"Will one bad semester jeopardize my chances of getting into law school?"

    lawschoolacceptance-300x203.jpgIn addition to answering questions from students on our forum and as part of our law school admissions counseling programs, I also often answer law school admissions questions on Yahoo! Answers. I answered a question recently that I've answered many times before in various iterations, and I thought I would take the time to shed some light on it as part of the Law School Admissions Tip of the Week series.

    The question went something like this:

    My freshman year of college I had a 3.87 GPA. Then, my first semester of sophomore year, my grades suffered and I ended up with a 2.73 for the semester. If I were to achieve great grades (straight As) for the rest of my undergraduate career, would I still have a shot at a decent law school?

    This is a question many, many students ask themselves every year, because--let's face it--students who have 4.0s are few and far between (despite what you may tell yourself as you lay awake at night, busily bashing your law school chances). For most of us, there has been a bad stretch of classes where we did much worse than we would like, for whatever reason: we transferred schools, we discovered college parties, we dealt with illness--the list is extensive.

    So, let's answer it: Will that semester of less-than-stellar grades hurt your chances of getting into a good law school?

    Here's the upshot: Not necessarily. But a lot depends on when the bad grades happened, and how you did after them.

    Everyone's allowed to mess up a semester during college. It's not ideal, but it happens.  Law schools understand this, and will not penalize you for it--as long as you do not mess up again, and excel from there on out. Here's what I told the student:

    If you get straight As from now on (and assuming you take the same number of credits each semester), you will graduate with a 3.81, which is a extremely respectable, very competitive GPA--and you will also show not only an upward grade trend, but an extreme sharp increase that stays elevated. The one single semester will then look like the exception, not the rule--and the fact that it happened in the first two years of college, rather than the last two, will also help.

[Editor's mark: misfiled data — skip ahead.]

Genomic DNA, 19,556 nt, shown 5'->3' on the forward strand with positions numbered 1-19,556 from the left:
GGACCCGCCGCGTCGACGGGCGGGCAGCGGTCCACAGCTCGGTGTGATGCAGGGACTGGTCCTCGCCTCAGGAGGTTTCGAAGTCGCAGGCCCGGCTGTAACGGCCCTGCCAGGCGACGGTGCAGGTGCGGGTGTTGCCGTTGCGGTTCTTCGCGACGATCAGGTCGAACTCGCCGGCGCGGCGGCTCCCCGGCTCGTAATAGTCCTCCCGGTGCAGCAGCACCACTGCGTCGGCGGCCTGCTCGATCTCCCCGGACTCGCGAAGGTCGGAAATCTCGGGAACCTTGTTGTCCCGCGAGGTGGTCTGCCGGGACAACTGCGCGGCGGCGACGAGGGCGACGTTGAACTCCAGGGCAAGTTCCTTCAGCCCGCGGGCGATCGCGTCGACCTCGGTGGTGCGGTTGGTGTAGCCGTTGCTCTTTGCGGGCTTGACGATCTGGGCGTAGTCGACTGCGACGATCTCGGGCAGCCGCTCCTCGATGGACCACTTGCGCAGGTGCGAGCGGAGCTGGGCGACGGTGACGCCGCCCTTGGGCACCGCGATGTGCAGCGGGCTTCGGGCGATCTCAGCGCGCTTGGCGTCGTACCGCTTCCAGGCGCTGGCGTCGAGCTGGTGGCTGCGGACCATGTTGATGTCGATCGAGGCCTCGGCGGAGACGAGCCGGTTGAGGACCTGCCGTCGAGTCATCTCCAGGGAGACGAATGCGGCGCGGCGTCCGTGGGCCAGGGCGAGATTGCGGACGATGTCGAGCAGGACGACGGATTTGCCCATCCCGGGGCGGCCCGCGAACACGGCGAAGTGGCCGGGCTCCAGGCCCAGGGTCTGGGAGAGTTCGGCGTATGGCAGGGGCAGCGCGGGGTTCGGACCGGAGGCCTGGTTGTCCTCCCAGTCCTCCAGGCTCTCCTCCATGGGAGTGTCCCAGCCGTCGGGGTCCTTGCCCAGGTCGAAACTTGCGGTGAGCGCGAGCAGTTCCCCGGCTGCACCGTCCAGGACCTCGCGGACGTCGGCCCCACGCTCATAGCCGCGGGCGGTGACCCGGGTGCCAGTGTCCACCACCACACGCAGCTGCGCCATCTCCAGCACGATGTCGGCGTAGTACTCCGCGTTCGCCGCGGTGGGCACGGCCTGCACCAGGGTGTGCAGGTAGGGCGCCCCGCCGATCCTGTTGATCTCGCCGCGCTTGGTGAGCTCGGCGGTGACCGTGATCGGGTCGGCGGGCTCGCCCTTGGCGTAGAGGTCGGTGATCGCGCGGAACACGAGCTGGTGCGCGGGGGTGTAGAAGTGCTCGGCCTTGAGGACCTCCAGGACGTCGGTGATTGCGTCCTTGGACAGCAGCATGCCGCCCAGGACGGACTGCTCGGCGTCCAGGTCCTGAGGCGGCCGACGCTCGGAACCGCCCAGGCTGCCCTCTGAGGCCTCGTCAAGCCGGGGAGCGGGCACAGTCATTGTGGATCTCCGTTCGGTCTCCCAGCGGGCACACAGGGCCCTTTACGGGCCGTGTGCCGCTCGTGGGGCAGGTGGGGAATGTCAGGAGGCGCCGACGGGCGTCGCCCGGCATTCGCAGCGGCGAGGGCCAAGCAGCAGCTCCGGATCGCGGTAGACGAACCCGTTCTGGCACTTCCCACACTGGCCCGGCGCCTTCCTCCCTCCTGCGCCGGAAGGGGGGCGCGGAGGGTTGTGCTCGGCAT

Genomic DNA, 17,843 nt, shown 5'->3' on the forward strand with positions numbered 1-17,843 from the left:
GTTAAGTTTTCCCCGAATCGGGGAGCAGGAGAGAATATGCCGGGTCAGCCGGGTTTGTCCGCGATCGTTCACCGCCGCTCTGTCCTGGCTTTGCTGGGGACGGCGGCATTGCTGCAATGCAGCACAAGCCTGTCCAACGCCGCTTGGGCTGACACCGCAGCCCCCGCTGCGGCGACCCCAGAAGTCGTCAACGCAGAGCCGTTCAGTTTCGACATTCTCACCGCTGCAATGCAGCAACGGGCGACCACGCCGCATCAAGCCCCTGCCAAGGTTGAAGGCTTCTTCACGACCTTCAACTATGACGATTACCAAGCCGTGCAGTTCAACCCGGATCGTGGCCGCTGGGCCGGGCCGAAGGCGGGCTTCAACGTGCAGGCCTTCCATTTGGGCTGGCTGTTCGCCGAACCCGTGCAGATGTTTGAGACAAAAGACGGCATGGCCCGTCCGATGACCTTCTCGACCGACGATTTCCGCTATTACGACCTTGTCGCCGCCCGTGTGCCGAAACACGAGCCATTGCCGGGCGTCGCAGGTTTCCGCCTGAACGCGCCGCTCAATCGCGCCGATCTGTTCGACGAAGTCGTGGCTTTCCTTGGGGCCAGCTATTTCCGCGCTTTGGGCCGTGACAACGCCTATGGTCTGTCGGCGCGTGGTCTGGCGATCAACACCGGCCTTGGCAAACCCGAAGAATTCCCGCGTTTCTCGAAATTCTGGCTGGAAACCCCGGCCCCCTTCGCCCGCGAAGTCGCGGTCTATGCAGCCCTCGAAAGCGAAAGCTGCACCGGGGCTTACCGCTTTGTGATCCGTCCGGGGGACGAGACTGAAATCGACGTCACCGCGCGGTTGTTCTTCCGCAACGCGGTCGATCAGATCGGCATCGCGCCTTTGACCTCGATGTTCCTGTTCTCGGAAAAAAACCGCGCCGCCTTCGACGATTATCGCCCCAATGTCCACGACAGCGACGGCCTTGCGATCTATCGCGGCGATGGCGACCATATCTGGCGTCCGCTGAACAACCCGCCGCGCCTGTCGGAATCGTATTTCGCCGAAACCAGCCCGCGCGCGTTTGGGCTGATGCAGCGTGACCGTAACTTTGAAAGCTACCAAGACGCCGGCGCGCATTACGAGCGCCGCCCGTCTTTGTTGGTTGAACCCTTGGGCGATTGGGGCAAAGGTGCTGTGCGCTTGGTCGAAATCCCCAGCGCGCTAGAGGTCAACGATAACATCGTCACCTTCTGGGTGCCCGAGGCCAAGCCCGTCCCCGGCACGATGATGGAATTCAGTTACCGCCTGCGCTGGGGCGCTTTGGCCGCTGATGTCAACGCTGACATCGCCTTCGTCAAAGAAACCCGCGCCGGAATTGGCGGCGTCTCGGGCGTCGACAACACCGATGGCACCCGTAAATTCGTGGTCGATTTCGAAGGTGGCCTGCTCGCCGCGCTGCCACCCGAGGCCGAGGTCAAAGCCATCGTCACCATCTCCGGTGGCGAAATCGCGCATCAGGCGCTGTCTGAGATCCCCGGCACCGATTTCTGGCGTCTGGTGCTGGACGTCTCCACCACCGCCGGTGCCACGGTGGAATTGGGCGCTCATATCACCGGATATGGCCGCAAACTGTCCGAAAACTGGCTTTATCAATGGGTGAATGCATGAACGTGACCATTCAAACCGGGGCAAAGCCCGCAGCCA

Pay special attention to the bolded section of my answer. It deals with two very important aspects of bad-semester damage control:

    1. You have to blitz out the rest of your college career. Straight As. An occasional B isn't going to kill you, but it will bring your GPA down, so don't risk it. If you manage to get straight As after your bad streak of grades, then the bad semester will stick out not because it's so bad, but because everything else is so good. You'll have a much easier time and a better chance of explaining it away if everything else on your transcript is golden.
    2. Messing up during your freshman or sophomore year is much better than messing up your junior or senior year. This is due to a variety of reasons:
      • During your first two years, you can still fall back on the "I was young and silly" defense. You're fresh out of high school, you're getting your feet wet, it's the first time living on your own--whatever the reason, it's much easier to forgive an 18- or 19-year-old for academic inconsistency than a 20- or 21-year-old with at least a couple of years of college under his or her belt.
      • If you mess up during your freshman or sophomore year, you will be able to put at least a year between you and the bad grades. Not so if you mess up junior or senior year. The more time between you and your foul-ups, the better (this is also why I recommend that students with a poor undergraduate performance consider taking a few years off between college and grad school to work on their professional profile, and demonstrate that they can excel elsewhere, even if not in school).
      • If you mess up junior year, those are the most recent set of grades law schools will see. Remember, you're more than likely applying at the start of your senior year, so those grades aren't around yet. The last thing you want is law schools wondering why you did so great your first two years of college, and then messed up when your started to take more difficult, upper-level courses.
      • If you mess up senior year, you're literally ending your college career with a fizzle rather than a bang. Don't think that law schools won't see that, either--they'll want an updated transcript once you've graduated. And those grades will be on that transcript. Do you really want to have to field that awkward "what happened?" phone call from the law school to which you've been accepted?

    So, here's your bad-semester plan: If you must mess up, do so during your first two years of college. If you do mess up, do everything in your power to immediately boost your grades--and keep them there! And, finally, consider writing a brief addendum explaining what happened that one fateful semester. Don't ever leave the AdComs guessing and coming up with their own explanations.

    Is a bad semester of grades the end of the world? Absolutely not--but only if you quickly take decisive action. Make sure to be proactive in correcting the situation (and ensuring it won't happen again), and you should be just fine.

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